Sermon for Sunday, June 17, 2018

Fourth Sunday after Pentecost
June 17. 2018
Good Shepherd Lutheran Church
Decorah, Iowa
Amalia Vagts, Preacher

First Reading: Ezekial 17:22-24; Psalm: 92:1-4, 12-15; Second Reading: 2 Corinthians 5:6-10 [11-13] 14-17; Gospel: Mark 4:26-34

Mercy and Peace to you through Jesus, our Liberator.

Two months ago, we had snow on the ground here in Decorah. In fact, we had so much snow on the ground that school activities were cancelled. If you had been sitting here in the sanctuary that morning and looking out, you would have seen white on the ground, brown and bare trees, and likely a gray sky.

It’s a little hard to imagine today, isn’t it? I thought about having us take a field trip outside to look at the backyard. It’s a miracle out there. There’s a reason we say, “Is this heaven? No, it’s Iowa.”

It’s lovely to imagine that heaven or the Reign of God is like a June day in Iowa. The trees seem unbearably lush, the grass greener than green. The flowers and and the strawberries, the rhubarb and the lettuce are abundant and plentiful. The seeds and leaves that were hidden beneath the earth or in the trees all winter have emerged to full bloom.

Like the world around us, today’s Scriptures texts remind us of the biological heartbeat of the earth. Or as one person put it during bible study on Thursday, “This week’s lessons have a lot of botany in them!”

Indeed, they do. Trees and plants and seeds and shrubs. The prophet Ezekiel speaks about the mighty and lofty cedar tree – a common image in the Old Testament to convey might, beauty, strength. Ezekiel says – Under this tree every kind of bird will live… I bring low the high tree, I make high the low tree. God shelters every kind of bird. God brings the low tree high and makes the high tree low. Ours is a God of shelter. And justice. Our God is all-loving.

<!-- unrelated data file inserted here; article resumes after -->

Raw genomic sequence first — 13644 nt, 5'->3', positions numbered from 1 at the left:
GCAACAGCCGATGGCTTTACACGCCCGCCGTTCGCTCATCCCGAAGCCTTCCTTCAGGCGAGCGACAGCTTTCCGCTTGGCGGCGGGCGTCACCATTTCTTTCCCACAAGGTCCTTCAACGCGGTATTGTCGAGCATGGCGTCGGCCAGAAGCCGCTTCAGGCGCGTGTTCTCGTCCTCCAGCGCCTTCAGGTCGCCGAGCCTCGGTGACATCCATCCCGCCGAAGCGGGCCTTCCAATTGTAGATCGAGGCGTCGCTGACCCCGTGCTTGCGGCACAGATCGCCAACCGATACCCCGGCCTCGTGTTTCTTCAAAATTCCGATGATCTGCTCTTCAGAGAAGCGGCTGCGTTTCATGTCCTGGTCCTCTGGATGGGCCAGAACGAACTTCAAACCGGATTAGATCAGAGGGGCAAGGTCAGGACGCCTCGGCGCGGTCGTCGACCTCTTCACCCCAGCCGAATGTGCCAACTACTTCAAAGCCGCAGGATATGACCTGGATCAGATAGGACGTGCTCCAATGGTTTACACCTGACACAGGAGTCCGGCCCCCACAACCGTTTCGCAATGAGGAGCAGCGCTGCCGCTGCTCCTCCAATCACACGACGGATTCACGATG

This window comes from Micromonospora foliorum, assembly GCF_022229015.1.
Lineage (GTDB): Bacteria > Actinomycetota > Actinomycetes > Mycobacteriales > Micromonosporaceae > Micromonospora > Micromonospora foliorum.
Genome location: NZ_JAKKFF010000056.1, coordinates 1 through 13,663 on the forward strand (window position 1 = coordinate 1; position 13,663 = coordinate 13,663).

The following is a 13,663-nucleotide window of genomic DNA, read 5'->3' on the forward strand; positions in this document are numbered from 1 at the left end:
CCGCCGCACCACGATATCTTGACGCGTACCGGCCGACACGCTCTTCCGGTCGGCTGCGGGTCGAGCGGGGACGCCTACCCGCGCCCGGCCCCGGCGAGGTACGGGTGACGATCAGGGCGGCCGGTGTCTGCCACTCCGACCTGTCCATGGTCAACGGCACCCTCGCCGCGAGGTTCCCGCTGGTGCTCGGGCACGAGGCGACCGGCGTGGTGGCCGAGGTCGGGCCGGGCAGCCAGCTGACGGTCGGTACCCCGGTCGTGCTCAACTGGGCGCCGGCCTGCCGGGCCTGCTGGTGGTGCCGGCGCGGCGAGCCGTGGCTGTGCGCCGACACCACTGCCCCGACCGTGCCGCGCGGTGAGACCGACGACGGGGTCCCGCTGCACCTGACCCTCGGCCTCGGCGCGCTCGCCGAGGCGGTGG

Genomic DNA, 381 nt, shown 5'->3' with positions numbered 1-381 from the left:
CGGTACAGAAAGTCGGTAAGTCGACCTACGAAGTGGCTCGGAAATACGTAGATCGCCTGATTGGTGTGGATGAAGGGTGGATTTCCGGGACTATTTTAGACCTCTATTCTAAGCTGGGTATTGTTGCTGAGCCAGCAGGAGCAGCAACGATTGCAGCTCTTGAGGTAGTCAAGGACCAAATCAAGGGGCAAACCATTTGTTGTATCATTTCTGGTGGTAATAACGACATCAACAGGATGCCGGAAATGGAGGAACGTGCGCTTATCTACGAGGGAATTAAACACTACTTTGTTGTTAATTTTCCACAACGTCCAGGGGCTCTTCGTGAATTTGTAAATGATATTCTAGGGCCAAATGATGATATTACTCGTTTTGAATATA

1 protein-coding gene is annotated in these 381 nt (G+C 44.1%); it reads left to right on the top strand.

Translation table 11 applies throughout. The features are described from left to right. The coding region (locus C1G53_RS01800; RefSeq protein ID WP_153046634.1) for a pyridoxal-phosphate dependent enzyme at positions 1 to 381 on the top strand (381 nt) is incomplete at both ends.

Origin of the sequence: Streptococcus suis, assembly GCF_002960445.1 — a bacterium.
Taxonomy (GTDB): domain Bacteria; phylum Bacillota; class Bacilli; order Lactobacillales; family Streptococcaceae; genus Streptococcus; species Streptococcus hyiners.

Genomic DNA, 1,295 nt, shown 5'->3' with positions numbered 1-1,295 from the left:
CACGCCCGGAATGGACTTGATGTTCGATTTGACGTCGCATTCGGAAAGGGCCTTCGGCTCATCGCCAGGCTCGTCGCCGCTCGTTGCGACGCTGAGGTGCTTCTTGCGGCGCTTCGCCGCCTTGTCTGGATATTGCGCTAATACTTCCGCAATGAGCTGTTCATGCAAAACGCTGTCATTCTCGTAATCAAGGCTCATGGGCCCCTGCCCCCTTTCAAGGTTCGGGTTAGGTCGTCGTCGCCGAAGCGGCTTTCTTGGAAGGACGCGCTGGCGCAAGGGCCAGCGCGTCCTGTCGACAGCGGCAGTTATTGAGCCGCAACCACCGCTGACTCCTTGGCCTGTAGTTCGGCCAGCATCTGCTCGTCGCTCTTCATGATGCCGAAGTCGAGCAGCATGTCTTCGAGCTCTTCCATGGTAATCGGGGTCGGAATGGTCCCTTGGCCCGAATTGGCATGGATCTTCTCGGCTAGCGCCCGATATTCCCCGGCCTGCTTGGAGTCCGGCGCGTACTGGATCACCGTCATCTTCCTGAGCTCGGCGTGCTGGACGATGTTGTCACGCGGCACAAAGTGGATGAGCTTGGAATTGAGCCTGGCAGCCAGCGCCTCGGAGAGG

Today’s reading from Mark tells us even more about God. Jesus asks the crowd – how can we describe the Reign of God? Jesus says the Reign of God is like a seed that is scattered and sprouts and grows – even when we don’t know or understand how. That not knowing – we don’t like that part, do we? In fact, it’s downright irritating that the author of Mark explains that the disciples got private lessons about what the parables mean. Don’t worry – like us, the disciples still don’t really ever figure it out.

But I think it’s also kind of wonderful (pun intended). It is a wondrous miracle when the tulips emerge from the ground or the lilacs burst into bloom overnight. Or when an idea is planted person starts to see or understand in a new way.The Reign of God is full of mystery and wonder.

Then Jesus gives us another way to imagine the Reign of God. Jesus says the Reign of God is like a mustard seed. This image would have been surprising and maybe even humorous to the listeners. A mustard seed is tiny. It was ordinary in first century Palestine. More importantly, it was a weed – not a planted crop. The mustard plant, or shrub, grew to be quite large given the size of the seed. Large enough to provide shelter. And they grew everywhere. But they weren’t grand like the lofty cedar. They were a shrub, a common weed. This image would have made people laugh.

Earlier this month, David and I traveled to Scotland with my parents, his parents, and my sister. We had a marvelous time. In light of everything we did, there is one odd and funny little story that sticks out as a favorite memory. It was a bench that I sat on with my dad and then with my mother-in-law. It was a special conversational bench that curved like an S so you face different directions but you are actually quite close. David & I had seen these in parks across the Yucatan and especially in Merida. I had loved them in Mexico, so my dad and I sat in the chair to visit. As we started talking, we heard some laughter. Naturally, we looked around. Suddenly we realized the laughter was coming from the chair – triggered by our sitting in it. Of course this caused us to laugh. And then once we started laughing, people all around did too.